Oregon Ducks Football: Was the Cal Game a Fluke?

Ben GriffyCorrespondent INovember 26, 2010

BERKELEY, CA - NOVEMBER 13:  Darron Thomas #1 of the Oregon Ducks in action during their game against the California Golden Bears  at California Memorial Stadium on November 13, 2010 in Berkeley, California.  (Photo by Ezra Shaw/Getty Images)
Ezra Shaw/Getty Images

The past few weeks, teams seem to have figured out the Ducks offense. Sure, they decimated USC, but the Trojans kept it close for much of the game.

Then, they played Cal.

The Cal game should have scared Ducks fans. The Golden Bears used an effective defense and conveniently timed injuries (does anyone REALLY think that very many of those injuries were real?) to stop, not slow down, the Ducks vaunted offense. While the “injuries” were certainly disgraceful, it should be noted that Cal’s defense played well. The Ducks did not look like the same team.

The Ducks offense is predicated on winning the speed game: that is, they will outpace any team they play. This is partially due to their off-season conditioning program, which is supposed to be the best in the country, and also due to their no-huddle approach, which leaves defenses little time to prepare or catch their breath.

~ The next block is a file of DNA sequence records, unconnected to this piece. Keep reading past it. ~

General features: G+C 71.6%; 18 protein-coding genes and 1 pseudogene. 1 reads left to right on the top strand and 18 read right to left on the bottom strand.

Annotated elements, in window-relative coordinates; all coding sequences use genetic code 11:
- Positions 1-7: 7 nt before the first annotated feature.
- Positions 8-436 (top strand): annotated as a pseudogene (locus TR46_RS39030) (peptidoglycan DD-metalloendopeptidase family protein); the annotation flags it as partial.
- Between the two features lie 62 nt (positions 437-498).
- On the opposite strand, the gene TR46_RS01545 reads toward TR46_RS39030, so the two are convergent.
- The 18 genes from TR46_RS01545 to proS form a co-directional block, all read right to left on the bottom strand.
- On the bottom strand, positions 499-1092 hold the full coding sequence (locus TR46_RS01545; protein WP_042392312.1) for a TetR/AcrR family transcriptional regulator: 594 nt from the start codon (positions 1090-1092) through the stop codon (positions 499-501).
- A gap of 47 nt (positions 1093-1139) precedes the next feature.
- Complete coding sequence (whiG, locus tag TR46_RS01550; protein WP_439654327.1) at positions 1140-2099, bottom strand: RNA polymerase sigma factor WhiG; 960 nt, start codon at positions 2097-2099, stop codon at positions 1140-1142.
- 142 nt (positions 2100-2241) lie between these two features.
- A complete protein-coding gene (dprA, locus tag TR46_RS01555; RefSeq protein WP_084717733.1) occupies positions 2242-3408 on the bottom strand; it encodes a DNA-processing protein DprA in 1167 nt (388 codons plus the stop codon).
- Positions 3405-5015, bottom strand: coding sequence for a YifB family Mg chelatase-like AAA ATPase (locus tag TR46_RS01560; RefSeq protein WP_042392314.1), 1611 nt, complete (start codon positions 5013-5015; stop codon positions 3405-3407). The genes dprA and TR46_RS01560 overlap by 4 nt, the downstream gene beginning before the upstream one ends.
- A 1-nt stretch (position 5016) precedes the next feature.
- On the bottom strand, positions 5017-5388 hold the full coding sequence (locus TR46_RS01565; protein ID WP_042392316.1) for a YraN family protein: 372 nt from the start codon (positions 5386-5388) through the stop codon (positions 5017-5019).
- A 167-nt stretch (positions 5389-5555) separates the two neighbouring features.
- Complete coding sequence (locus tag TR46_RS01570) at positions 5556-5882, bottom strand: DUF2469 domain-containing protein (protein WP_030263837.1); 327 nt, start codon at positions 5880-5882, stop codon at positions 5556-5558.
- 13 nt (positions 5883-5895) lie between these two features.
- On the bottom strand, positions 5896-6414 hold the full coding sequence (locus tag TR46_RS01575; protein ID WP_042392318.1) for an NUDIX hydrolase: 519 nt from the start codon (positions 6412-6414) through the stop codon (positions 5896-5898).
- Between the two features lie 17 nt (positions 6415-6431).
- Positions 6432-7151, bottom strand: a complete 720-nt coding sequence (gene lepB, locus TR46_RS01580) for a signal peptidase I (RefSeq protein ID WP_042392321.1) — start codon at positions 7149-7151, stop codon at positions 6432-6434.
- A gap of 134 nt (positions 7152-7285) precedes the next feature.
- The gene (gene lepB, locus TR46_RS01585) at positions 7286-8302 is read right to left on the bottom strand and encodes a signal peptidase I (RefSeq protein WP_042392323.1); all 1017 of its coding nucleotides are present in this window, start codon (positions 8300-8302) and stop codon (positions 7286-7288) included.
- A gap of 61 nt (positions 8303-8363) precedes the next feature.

Against these tactics, teams have resorted to one of the only ways to slow them down: fake injuries.

Ducks fans accused Southern Cal (let’s be honest, who doesn’t think Lane Kiffin would resort to faking injuries to try to win?) and had a very clear case against Cal. Unfortunately, there’s not much Oregon or officials can do.

Luckily for the Ducks, their defense came through and held the Golden Bears to 13 points—an accomplishment for the hugely underrated Ducks defense. After the game, Jeff Tedford, the California Golden Bears’ coach, said that teams will cramp up against fast-paced football programs.

But that doesn’t excuse faking injuries.

The Ducks are a very talented football program—and players like LaMichael James and Darron Thomas are certainly impressive players—but their offensive prowess comes largely from Chip Kelly’s system. If other teams are able to exploit the system and play within the realms of “questionable integrity,” they will be able to undo much of the magic that has brought the Ducks to No. 1 in the nation.

Can the Ducks win if their offense is slowed?

Probably; the Cal game proved that they are still an immensely talented football program even in absence of their powerful offense.

But can they win the national title?

That remains to be seen.